The newest release of the State of Rental Housing in Cook County updates key data on changing rental demand, the supply of rental housing, and how these dynamics affect access to affordable rental housing for Cook County's lowest income households. The report also includes an in-depth, submarket-level analysis examining changes in the affordable rental housing supply and its implications for lower-income renters, and how these changes vary across the City of Chicago. Summary data for Cook County, the City of Chicago, and suburban Cook County are featured in the data appendix.
While this analysis does not include data covering the COVID-19 pandemic period, the report uses the most recent data available from the American Community Survey through 2019, and data used in this report can serve as a valuable tool to guide policy discussions and inform strategies during the post-COVID recovery period. This analysis focuses on how conditions have evolved throughout the Great Recession recovery period from 2012 through 2019 and provides an important baseline for understanding housing needs and conditions that have been exacerbated by the COVID-19 economy.
At the onset of the pandemic, the national unemployment rate surged from a record low in February 2020 to the highest rate since the Great Depression by May 2020. In response, Congress negotiated several rounds of stimulus aid packages to keep pace with growing need from individuals and families in financial distress. Lawmakers and practitioners developed policies and programs to stabilize vulnerable residents and distribute emergency financial assistance. At the same time, public agencies and community organizations distributing emergency aid navigated challenges as they emerged.
More than a year into the COVID-19 pandemic, the national economy is showing signs of recovery. However, the pandemic’s economic impacts remain uneven. At the start of the COVID-19 recession, initial job losses hit low-income individuals and families the hardest. Even as the broader economy gradually improves, unemployment remains significantly higher among low-income workers nationwide while middle- and higher-income workers have met or exceeded pre-pandemic employment levels. Additionally, while the country has experienced economic recovery in recent months, new cycles of the pandemic add additional uncertainty to projections of future economic growth.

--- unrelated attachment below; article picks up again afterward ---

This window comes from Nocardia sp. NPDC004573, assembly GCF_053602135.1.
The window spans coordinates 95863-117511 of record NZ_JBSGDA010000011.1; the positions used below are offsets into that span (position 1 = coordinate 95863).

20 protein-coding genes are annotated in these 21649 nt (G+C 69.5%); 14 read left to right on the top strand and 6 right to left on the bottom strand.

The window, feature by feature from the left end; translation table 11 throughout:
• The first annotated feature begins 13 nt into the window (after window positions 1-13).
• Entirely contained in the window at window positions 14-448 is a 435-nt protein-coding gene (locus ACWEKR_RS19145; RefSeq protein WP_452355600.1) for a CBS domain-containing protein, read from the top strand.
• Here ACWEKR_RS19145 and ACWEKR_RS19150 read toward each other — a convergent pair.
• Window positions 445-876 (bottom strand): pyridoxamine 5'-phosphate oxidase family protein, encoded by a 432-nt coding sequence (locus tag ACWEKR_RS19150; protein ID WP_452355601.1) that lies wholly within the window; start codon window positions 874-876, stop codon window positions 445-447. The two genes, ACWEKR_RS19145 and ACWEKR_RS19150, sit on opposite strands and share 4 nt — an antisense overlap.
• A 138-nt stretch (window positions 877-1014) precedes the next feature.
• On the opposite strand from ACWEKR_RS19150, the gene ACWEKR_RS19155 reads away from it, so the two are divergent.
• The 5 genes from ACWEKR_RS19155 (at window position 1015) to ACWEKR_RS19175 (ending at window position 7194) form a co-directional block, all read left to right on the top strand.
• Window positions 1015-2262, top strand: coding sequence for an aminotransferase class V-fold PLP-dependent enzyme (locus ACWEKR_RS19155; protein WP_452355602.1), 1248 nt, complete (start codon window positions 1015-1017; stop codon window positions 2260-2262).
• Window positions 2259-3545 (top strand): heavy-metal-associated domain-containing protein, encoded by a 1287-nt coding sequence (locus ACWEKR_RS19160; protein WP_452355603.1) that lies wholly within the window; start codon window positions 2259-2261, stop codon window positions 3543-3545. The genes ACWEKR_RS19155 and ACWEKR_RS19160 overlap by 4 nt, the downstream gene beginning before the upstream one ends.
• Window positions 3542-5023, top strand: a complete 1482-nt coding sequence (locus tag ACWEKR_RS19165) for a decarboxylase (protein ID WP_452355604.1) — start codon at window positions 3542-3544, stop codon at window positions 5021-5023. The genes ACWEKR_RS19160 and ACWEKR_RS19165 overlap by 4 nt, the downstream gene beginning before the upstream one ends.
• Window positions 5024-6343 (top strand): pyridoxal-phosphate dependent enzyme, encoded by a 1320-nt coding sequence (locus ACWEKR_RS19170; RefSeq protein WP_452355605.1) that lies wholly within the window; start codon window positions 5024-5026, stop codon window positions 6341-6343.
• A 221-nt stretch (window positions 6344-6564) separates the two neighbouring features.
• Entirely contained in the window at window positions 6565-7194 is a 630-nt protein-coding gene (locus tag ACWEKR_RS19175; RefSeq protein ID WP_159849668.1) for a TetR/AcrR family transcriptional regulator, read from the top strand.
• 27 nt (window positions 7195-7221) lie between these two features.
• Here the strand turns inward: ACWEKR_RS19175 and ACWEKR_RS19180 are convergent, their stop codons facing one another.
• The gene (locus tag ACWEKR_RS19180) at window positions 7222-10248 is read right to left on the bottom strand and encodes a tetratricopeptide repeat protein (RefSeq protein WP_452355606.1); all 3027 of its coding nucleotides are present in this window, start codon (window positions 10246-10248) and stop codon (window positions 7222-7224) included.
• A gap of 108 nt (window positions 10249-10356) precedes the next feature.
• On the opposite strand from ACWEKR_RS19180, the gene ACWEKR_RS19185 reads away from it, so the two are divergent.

As economic and housing market conditions slowly improve, existing data can help guide equitable recovery efforts. The vast surge in economic hardship seen within weeks of initial shutdown orders led many affordable housing advocates to anticipate an eviction crisis similar to the wave of foreclosures seen during the Great Recession. While the worst outcomes have yet been avoided, vulnerable renter households hit hardest will likely experience a longer and slower recovery. It is likely that the economic and rental housing challenges that pre-date the crisis will continue to persist as communities return to pre-pandemic conditions. Since some of these ongoing challenges were exacerbated by the COVID-19 recession, existing and historical data on rental housing trends can assist policymakers and practitioners in targeting programs that stabilize renters at risk of displacement once temporary policies expire and developing longer-term solutions that expand access to affordable housing through a range of strategies and policy interventions.
TRENDS IN PRE-PANDEMIC RENTAL DEMAND IN COOK COUNTY
Understanding demographic and economic characteristics and shifts of Cook County’s renter households can help practitioners and policymakers better understand the region’s changing rental demand, evaluate existing needs to prioritize resources, and develop targeted strategies to stabilize vulnerable households during the post-COVID recovery period.
Cook County’s rental rate leveled off from peak levels seen in 2015 but remains historically high
As noted in previous State of Rental Housing in Cook County reports the share of Cook County households that rent increased substantially after the housing market crash in 2007 and remained high during the recovery period after 2012. After reaching peak levels in 2015, when 44.2 percent of all Cook County households were renters, the rental rate has steadily declined and remained at a steady rate of around 43 percent within the last few years. In 2019, nearly 857,000 households in Cook County rented their homes or 43.2 percent of all households.
Partly due to a loss of very low-income renter households, Cook County’s renter household composition continues to shift towards households with higher incomes
Cook County continues to see a loss of very low-income renters. Previous State of Rental Housing in Cook County reports have documented that despite remaining the largest group of renter households by income in Cook County, the county is losing very low-income renters earning below 30 percent of the area median income (AMI). In 2019, 26.6 percent of all renters in Cook County were very low income compared to 30.7 percent of all renters in 2012. From 2012 to 2019, low-income households earning 30 percent AMI and below decreased in Cook County by 26,579 households, a 10.4 percent drop, the largest of any other income group.